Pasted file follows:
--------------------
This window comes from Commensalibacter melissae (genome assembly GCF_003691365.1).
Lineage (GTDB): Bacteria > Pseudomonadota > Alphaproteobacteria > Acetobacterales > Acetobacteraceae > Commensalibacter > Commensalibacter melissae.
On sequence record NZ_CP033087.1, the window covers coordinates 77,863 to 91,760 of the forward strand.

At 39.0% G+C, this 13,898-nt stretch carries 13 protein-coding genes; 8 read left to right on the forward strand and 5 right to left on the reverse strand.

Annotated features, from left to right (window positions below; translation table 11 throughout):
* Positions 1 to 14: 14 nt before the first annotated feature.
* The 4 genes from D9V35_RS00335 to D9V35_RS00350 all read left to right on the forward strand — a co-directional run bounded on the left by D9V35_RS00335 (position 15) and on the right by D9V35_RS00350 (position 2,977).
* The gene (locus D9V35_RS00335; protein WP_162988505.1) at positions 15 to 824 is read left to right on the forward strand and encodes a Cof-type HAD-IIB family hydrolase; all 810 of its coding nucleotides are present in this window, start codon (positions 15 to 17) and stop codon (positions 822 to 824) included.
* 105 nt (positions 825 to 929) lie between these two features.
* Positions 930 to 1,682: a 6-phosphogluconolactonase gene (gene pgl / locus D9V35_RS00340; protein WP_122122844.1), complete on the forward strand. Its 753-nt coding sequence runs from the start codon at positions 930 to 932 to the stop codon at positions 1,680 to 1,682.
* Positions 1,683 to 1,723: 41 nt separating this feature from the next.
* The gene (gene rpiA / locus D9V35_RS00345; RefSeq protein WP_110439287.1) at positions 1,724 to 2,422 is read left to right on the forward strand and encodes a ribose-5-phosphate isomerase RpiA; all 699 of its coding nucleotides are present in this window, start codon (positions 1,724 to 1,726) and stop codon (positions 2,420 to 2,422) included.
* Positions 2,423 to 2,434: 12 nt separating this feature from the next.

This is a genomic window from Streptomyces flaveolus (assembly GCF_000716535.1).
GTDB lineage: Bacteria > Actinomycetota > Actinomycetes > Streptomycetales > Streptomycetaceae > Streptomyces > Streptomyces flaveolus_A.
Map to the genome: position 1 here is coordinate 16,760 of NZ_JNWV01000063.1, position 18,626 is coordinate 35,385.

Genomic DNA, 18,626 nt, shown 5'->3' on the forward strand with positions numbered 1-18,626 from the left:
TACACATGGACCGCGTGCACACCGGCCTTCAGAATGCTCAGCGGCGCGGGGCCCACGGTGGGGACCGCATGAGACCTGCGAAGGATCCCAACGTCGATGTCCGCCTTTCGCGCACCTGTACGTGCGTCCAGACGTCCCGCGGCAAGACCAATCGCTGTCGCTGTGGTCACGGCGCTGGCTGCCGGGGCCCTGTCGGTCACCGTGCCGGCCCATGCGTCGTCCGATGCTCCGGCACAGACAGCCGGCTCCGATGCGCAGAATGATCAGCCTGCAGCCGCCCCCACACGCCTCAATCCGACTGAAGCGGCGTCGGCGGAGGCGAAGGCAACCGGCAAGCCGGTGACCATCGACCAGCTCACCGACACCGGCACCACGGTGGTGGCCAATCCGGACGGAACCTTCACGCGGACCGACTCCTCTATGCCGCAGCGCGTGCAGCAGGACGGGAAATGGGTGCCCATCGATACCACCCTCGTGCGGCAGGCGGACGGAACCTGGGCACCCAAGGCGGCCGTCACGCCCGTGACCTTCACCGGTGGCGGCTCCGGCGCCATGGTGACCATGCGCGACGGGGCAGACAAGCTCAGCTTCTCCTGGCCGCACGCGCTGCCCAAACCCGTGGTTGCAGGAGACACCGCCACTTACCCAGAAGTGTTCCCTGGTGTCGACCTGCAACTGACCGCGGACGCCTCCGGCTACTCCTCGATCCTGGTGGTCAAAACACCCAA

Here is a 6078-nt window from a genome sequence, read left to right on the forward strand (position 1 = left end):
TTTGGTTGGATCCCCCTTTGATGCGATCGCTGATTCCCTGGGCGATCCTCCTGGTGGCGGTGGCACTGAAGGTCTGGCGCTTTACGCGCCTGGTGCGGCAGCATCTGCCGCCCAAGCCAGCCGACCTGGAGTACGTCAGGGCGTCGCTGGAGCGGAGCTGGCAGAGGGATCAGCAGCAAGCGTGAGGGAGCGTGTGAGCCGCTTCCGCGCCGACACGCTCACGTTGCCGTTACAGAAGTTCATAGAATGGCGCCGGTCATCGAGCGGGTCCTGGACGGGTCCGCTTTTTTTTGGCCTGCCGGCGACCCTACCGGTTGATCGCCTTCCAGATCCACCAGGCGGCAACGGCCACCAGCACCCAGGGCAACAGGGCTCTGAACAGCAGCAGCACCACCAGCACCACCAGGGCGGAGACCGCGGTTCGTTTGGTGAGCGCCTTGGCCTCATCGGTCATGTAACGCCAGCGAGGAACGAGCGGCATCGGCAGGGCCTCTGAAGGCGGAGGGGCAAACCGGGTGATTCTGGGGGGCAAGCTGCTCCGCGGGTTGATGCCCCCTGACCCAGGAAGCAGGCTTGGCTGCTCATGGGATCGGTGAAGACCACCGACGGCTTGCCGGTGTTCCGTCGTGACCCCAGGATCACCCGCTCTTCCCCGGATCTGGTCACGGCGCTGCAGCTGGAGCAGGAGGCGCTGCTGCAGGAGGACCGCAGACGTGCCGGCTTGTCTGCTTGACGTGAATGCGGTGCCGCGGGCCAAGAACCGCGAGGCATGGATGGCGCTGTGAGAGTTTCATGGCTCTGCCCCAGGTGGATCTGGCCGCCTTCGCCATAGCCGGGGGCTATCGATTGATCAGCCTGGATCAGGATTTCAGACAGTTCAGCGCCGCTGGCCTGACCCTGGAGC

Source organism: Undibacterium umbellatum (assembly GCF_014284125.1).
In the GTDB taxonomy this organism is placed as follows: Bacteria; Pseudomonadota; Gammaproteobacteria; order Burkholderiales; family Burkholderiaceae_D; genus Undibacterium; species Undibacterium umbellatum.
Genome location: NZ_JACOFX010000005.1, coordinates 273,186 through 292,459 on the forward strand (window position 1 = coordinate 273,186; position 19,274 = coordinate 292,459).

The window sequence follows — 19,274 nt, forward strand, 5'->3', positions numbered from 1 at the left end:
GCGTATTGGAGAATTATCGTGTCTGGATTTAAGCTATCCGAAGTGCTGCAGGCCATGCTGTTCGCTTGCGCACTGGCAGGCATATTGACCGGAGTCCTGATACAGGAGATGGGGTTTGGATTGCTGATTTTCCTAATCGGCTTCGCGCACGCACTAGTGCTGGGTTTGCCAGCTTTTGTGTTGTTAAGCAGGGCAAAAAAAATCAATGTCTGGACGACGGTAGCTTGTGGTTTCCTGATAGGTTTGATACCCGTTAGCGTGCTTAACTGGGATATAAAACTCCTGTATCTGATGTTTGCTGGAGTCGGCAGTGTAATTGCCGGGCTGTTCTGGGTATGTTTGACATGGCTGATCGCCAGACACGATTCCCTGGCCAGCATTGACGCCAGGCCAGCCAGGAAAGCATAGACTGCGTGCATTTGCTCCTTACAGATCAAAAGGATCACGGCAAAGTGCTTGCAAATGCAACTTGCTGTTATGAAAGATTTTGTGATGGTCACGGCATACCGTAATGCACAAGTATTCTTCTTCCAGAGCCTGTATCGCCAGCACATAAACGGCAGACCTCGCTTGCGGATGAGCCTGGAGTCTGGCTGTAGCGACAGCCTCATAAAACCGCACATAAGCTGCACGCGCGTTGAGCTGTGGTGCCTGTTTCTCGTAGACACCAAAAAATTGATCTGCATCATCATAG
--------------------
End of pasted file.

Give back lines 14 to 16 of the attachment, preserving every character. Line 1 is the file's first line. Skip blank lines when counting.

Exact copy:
This is a genomic window from Streptomyces flaveolus (assembly GCF_000716535.1).
GTDB lineage: Bacteria > Actinomycetota > Actinomycetes > Streptomycetales > Streptomycetaceae > Streptomyces > Streptomyces flaveolus_A.
Map to the genome: position 1 here is coordinate 16,760 of NZ_JNWV01000063.1, position 18,626 is coordinate 35,385.